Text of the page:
This is Patrick G. Laplante, an ex-engineer turned writer. It’s my honor and pleasure to be writing in a budding new genre: Cultivation Fantasy. As an avid reader, it’s nice to finally put my spin on tales filled with martial arts, Daoist magics, and a cultivator’s journey to achieve mortality.

Progression fantasy is traditionally an Asian genre, so my writing is rich with Asian cultural elements and mythology. Though I come from a technical background, I like to emphasize emotions and personal development. Life is a journey, and by reading, we get to walk much farther than we otherwise could. I hope you feel the same way.

Life is full of coincidences. I started writing when I began learning Chinese, a completely different language than my own two original languages, English and French. While studying the characters for the five elements, I had an idea that I could get out of my head. I went with it, and the product so far is eight books and many more to come.
Writing is, surprisingly, less about knowing obscure literature and important technical skills, and more about taking what you know and writing it down in creative and imaginative ways. Technical skill matters, yes, but less so than sheer practice and a feel for the flow of writing. Much of that comes from reading books, which I’ve done much of all my life. The rest comes from writing. When writing, everything you’ve ever done becomes a tool you can use.
Xianxia is a Chinese fantasy genre that blends martial arts, cultivation, Buddhism, and Daoism. It goes beyond supernatural martial arts and touches on mythical beings and immortals. Cultivation Fantasy is simply the western continuation of a long tradition. I started writing Xianxia because I love reading it, whether translated or in original English. Many more are now doing the same.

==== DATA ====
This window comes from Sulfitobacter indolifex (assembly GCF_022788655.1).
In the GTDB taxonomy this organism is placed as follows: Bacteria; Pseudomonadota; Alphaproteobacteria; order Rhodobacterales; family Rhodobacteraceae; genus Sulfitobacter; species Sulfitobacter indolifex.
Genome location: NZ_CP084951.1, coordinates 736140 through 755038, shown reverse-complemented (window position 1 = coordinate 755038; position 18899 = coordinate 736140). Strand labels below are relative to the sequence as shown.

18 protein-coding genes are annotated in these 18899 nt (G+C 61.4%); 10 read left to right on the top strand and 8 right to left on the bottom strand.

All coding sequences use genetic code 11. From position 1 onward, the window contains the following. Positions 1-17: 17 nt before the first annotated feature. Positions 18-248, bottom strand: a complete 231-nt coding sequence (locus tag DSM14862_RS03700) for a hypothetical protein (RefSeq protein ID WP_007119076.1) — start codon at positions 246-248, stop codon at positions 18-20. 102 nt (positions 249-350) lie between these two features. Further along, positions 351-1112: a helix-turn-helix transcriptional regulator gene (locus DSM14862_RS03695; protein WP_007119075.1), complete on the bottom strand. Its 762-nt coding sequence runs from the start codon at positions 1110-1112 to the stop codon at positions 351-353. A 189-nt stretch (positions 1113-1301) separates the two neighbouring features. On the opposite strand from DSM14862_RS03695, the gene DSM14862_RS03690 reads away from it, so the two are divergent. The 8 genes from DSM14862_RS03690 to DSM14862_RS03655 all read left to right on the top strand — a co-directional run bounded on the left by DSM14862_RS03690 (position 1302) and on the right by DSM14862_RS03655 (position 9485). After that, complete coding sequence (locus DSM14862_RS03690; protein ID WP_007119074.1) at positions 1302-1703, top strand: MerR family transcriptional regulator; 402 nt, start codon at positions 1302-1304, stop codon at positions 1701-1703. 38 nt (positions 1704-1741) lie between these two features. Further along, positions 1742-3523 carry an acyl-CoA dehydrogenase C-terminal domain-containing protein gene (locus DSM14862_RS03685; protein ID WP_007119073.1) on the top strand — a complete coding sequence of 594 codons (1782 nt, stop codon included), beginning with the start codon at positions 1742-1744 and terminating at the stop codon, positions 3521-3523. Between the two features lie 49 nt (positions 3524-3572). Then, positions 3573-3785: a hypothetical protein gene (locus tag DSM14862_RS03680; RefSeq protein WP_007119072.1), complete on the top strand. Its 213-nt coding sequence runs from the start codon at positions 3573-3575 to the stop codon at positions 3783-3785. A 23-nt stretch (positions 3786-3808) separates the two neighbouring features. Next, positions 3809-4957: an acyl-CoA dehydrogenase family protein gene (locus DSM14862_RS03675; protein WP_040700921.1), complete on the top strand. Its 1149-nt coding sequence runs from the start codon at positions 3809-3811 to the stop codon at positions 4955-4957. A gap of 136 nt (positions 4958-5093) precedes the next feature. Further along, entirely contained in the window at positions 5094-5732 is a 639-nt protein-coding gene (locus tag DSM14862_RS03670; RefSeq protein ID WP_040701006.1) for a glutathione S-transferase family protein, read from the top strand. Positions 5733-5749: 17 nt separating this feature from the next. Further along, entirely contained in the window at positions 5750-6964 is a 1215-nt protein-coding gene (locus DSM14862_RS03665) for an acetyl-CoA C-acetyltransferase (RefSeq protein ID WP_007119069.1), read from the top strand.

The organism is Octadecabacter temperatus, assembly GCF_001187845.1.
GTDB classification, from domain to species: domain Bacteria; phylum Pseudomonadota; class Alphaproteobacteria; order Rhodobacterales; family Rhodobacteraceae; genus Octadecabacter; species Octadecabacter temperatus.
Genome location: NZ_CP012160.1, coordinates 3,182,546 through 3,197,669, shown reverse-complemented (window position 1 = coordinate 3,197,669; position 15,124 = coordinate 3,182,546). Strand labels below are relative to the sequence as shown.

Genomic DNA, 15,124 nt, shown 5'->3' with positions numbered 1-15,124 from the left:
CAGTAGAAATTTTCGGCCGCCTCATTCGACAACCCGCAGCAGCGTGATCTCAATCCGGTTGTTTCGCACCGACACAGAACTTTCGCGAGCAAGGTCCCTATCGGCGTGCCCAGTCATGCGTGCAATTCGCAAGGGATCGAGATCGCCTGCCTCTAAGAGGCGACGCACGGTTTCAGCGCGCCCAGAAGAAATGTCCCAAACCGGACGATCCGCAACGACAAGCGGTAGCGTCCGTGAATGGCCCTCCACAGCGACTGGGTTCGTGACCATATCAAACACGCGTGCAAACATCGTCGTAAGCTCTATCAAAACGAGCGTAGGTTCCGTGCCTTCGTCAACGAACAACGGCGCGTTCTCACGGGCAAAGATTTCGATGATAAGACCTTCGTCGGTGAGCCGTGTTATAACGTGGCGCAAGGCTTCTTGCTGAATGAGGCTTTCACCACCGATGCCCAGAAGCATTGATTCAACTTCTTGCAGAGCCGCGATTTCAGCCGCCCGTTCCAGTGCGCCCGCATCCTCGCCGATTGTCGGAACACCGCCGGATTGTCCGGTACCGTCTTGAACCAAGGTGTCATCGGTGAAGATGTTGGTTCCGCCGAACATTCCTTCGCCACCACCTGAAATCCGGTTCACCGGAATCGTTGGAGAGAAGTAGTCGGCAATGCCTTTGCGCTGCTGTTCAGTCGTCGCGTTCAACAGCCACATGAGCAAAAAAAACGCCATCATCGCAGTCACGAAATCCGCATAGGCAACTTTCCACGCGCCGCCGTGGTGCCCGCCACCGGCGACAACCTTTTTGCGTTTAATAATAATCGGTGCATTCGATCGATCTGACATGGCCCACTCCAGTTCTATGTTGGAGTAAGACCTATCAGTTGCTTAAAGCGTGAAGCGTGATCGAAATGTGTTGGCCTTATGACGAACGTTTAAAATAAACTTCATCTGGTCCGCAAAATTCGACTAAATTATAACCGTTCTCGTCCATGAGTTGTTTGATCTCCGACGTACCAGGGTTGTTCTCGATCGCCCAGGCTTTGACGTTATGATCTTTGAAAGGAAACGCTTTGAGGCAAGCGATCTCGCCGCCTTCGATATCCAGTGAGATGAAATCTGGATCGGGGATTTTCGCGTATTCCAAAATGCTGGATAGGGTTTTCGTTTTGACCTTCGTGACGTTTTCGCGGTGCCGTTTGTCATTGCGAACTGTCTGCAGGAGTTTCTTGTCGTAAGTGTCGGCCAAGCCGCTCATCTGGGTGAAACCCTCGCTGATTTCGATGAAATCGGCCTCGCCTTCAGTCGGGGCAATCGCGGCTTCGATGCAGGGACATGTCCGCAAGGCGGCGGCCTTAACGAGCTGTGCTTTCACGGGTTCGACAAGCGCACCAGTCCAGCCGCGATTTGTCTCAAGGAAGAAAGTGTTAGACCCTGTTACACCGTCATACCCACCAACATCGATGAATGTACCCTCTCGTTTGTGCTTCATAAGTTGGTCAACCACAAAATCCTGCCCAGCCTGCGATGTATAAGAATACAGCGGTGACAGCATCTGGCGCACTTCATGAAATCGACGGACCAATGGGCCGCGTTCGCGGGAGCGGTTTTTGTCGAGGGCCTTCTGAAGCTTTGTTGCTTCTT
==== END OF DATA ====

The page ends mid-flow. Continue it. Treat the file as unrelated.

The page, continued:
When talking about morality, it’s difficult not to come off as preachy, though I do my best not to be. I like to introduce readers to ideas by taking them through the thought processes and challenges of a point of view character. Experience is the best teacher, so it follows that instruction is the worst way to make people think about true and false, right and wrong. You can’t teach morality, but everyone learns a little with every life they live through every book they read.
Everyone has their own virtue and means of living. For someone it’s startups, or growing flowers, or making money on anything you can play on your mobile device. For me, it’s writing.

I have 27 books planned, in three arcs of nine. Each arc is relatively separate, with only the series’ overarching plot carrying through. New characters are introduced in each arch, along with new settings and situations.
If you want to write, the best thing you can do is put it down on paper (or word processor). Don’t agonize over specifics, and don’t constantly rewrite things until you at least have a sizeable amount down on paper. Writing is a work of art and overthinking it will stifle the creative process. First write what you want, then go over it and correct what you think is wrong.

I don’t have a blog, and I don’t plan on starting one. If you’re interested in news and updates, feel free to follow me on Facebook and Twitter. I also send out a newsletter every few weeks. Sign up here to receive updates on writing progress, new releases, and life updates from yours truly.